What is glycine?

Glycine is a conditionally essential amino acid, which can be produced in your body from other amino acids, but in certain circumstances, such as young age or heavy illness, you may need to obtain additional amounts from food to be healthy [1].

Glycine abbreviation (symbol): Gly

Glycine Functions in the Human Body

Glycine is [2,13]:

  • A building block of proteins
  • An inhibitory neurotransmitter
  • A glucogenic amino acid — it can be converted into glucose
  • A precursor of hemoglobin

Foods High in Glycine

  • ANIMAL FOODS: meat, fish, cheese [4]
  • PLANT FOODS: legumes [4]

Foods low in glycine: fruits, vegetables [4]

Glycine as a Food Additive

Glycine obtained from animal gelatin may be added to certain foods as a bread enhancer. It can be produced from animal gelatin or artificially synthesized [3]. In the European Union it is labeled as the E-number E640.

Glycine Supplements

Nonprescription (over-the-counter) L-glycine supplements are available as capsules or creams.

Glycine Health Benefits

L-glycine supplements are POSSIBLY EFFECTIVE in:

  • Treatment of diabetic leg ulcers (when used as a arginine-aspartic acid-glycine cream) [5,11]
  • Reducing complications of ischemic stroke [5,12]
  • Improvement of symptoms of the hereditary metabolic disorder isovaleric acidemia [14]

There is INSUFFICIENT EVIDENCE about the effectiveness of glycine supplements in prevention or treatment of arthritis, benign prostatic hypertrophy, cancer, acute diarrhea in infants (when added to oral rehydration solution) [8,9], gastric ulcers, inflammation [7], phosphoglycerate dehydrogenase (3-PGDH) deficiency [6] or schizophrenia [10], or in improving memory, immunity or wound healing [5].

L-glycine supplements are PROBABLY INEFFECTIVE in the treatment of propionic acidemia [14] or in improving exercise performance [15].

Glycine Safety: Side Effects, Toxicity

Glycine seems to be SAFE for most people when taken by mouth or applied to the skin [5].

Side effects of oral l-glycine supplements may include nausea, stomach upset, vomiting and drowsiness [5].

Pregnant and breastfeeding women should avoid glycine supplements [5].

Glycine-Drug Interactions

Glycine supplements might decrease the effectiveness of clozapine (a drug to treat schizophrenia) [5].

Nonketotic Hyperglycinemia (Glycine Encephalopathy)

Nonketotic hyperglycinemia (glycine encephalopathy) is a hereditary disorder in which a lack of glycine cleavage enzyme result in a build up of glycine in the blood, urine and brain [16].

Symptoms develop shortly after birth and include feeding difficulties, vomiting, small head size, seizures, low or high muscle tonus and severe mental retardation [16].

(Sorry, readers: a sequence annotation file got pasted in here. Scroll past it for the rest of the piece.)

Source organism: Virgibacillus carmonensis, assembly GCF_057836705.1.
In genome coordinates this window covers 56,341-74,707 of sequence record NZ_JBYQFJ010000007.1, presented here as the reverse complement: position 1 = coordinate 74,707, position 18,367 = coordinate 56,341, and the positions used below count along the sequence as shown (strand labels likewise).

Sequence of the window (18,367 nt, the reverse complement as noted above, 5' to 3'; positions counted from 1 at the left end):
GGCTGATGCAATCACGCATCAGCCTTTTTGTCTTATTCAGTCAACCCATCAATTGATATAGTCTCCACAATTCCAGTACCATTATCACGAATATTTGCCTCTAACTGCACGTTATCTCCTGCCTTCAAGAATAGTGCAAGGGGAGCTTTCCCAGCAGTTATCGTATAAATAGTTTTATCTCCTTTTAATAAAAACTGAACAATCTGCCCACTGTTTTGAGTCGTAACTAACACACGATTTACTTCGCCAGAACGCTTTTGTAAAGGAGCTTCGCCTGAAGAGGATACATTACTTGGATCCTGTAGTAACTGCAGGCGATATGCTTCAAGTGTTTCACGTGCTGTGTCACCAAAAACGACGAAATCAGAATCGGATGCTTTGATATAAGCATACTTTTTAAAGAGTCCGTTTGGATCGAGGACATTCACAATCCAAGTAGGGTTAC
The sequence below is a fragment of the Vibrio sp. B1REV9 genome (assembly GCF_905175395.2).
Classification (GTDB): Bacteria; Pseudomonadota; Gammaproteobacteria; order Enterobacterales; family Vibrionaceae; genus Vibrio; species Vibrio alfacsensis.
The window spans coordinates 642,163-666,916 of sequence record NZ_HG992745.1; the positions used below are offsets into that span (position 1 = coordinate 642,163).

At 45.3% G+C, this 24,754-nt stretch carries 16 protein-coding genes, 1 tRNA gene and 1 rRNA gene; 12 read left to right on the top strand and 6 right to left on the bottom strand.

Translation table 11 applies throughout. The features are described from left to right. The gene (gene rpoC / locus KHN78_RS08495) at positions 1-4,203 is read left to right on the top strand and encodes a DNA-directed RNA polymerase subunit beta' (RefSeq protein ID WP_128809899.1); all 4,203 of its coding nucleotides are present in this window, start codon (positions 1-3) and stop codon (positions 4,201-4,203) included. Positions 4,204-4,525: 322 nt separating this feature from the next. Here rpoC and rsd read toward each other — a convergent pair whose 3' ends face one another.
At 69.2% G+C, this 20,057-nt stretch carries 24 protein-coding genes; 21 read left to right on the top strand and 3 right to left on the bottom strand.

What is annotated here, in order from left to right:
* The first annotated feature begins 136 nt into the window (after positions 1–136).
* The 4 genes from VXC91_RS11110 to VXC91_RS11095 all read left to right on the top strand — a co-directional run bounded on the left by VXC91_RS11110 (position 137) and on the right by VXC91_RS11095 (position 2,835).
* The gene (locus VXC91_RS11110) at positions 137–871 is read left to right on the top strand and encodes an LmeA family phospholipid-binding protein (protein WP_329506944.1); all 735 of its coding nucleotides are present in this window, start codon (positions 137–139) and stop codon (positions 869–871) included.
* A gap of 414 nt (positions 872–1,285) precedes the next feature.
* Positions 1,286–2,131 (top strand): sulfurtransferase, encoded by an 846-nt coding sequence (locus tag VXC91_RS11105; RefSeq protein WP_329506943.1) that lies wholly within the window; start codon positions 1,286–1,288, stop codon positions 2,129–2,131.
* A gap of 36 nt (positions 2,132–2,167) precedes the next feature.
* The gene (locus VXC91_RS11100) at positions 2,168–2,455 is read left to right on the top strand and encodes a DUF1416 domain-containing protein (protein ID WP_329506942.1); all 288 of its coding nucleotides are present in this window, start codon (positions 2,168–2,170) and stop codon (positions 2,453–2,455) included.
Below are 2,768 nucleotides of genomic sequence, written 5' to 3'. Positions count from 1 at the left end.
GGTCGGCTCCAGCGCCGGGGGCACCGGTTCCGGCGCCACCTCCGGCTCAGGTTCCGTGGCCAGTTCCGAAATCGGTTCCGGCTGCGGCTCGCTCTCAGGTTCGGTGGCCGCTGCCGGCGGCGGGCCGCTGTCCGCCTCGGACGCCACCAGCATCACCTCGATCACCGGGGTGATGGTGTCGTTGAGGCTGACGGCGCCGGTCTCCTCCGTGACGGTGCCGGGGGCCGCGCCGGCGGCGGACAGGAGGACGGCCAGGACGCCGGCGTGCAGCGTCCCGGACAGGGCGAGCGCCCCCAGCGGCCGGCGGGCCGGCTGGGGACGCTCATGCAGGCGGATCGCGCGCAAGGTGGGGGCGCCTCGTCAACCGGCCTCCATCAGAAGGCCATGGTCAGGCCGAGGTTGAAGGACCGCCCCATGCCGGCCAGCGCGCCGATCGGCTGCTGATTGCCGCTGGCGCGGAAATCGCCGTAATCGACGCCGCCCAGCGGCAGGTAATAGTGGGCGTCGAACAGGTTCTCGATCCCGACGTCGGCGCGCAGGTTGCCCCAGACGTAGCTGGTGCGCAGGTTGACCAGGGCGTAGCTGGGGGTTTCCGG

Treatment includes a low-protein diet, sodium benzoate, arginine and dextromethorphane [16]. Most of the affected infants die within a year [16].


  1. Dietary Reference Intakes for Energy, Carbohydrate, Fiber, Fat, Fatty Acids, Cholesterol, Protein, and Amino Acids (Macronutrients) ( 2005 ) /10 Protein and Amino Acids  National Academic Press
  2. Glycine  PubChem
  3. Glycine  Food-info
  4. List of foods high and low in glycine  US Department of Agriculture
  5. Glycine  WebMD
  6. de Koning TJ et al, 1998, Beneficial effects of L-serine and glycine in the management of seizures in 3-phosphoglycerate dehydrogenase deficiency  PubMed
  7. Zhong Z et al, 2003, L-Glycine: a novel antiinflammatory, immunomodulatory, and cytoprotective agent  PubMed
  8. Patra FC et al, 1984, In search of a super solution: controlled trial of glycine-glucose oral rehydration solution in infantile diarrhoea  PubMed
  9. Pizarro D et al, 1988, Comparison of efficacy of a glucose/glycine/glycylglycine electrolyte solution versus the standard WHO/ORS in diarrheic dehydrated children  PubMed
  10. Heresco-Levy U et al, 1999, Efficacy of high-dose glycine in the treatment of enduring negative symptoms of schizophrenia  PubMed
  11. Steed DL et al, 1995, Promotion and acceleration of diabetic ulcer healing by arginine-glycine-aspartic acid (RGD) peptide matrix. RGD Study Group  PubMed
  12. Gusev EI et al, 2000, Neuroprotective effects of glycine for therapy of acute ischaemic stroke  PubMed
  13. Synthesis of heme  Rensselaer Polytechnic Institute
  14. van Vliet D et al, 2014, Single amino acid supplementation in aminoacidopathies: a systematic review  PubMed Central
  15. Williams MH et al, 1999, Facts and fallacies of purported ergogenic amino acid supplements  PubMed
  16. Hove VJ et al, 2013, Glycine Encephalopathy  Gene Reviews

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